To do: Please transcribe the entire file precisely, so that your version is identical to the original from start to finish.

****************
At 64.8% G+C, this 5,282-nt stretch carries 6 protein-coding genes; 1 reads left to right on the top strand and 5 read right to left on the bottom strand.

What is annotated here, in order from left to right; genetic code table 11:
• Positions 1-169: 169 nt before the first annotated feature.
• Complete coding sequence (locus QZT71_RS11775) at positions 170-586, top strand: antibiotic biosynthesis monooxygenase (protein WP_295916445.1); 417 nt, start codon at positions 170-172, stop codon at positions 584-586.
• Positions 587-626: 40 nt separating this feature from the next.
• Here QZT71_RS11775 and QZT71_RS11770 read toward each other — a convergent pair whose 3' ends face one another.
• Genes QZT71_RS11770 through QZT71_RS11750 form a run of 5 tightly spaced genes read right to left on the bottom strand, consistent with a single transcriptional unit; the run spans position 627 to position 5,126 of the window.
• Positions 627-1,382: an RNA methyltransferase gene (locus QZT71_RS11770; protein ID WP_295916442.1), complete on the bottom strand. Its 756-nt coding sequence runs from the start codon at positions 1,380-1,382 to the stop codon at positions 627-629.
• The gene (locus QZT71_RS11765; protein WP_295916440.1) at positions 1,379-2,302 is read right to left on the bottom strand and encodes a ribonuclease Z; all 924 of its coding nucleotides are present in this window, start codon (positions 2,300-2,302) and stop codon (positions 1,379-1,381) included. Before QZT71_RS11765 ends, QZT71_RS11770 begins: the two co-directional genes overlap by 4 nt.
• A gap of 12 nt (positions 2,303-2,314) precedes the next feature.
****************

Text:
At 64.8% G+C, this 5,282-nt stretch carries 6 protein-coding genes; 1 reads left to right on the top strand and 5 read right to left on the bottom strand.

What is annotated here, in order from left to right; genetic code table 11:
• Positions 1-169: 169 nt before the first annotated feature.
• Complete coding sequence (locus QZT71_RS11775) at positions 170-586, top strand: antibiotic biosynthesis monooxygenase (protein WP_295916445.1); 417 nt, start codon at positions 170-172, stop codon at positions 584-586.
• Positions 587-626: 40 nt separating this feature from the next.
• Here QZT71_RS11775 and QZT71_RS11770 read toward each other — a convergent pair whose 3' ends face one another.
• Genes QZT71_RS11770 through QZT71_RS11750 form a run of 5 tightly spaced genes read right to left on the bottom strand, consistent with a single transcriptional unit; the run spans position 627 to position 5,126 of the window.
• Positions 627-1,382: an RNA methyltransferase gene (locus QZT71_RS11770; protein ID WP_295916442.1), complete on the bottom strand. Its 756-nt coding sequence runs from the start codon at positions 1,380-1,382 to the stop codon at positions 627-629.
• The gene (locus QZT71_RS11765; protein WP_295916440.1) at positions 1,379-2,302 is read right to left on the bottom strand and encodes a ribonuclease Z; all 924 of its coding nucleotides are present in this window, start codon (positions 2,300-2,302) and stop codon (positions 1,379-1,381) included. Before QZT71_RS11765 ends, QZT71_RS11770 begins: the two co-directional genes overlap by 4 nt.
• A gap of 12 nt (positions 2,303-2,314) precedes the next feature.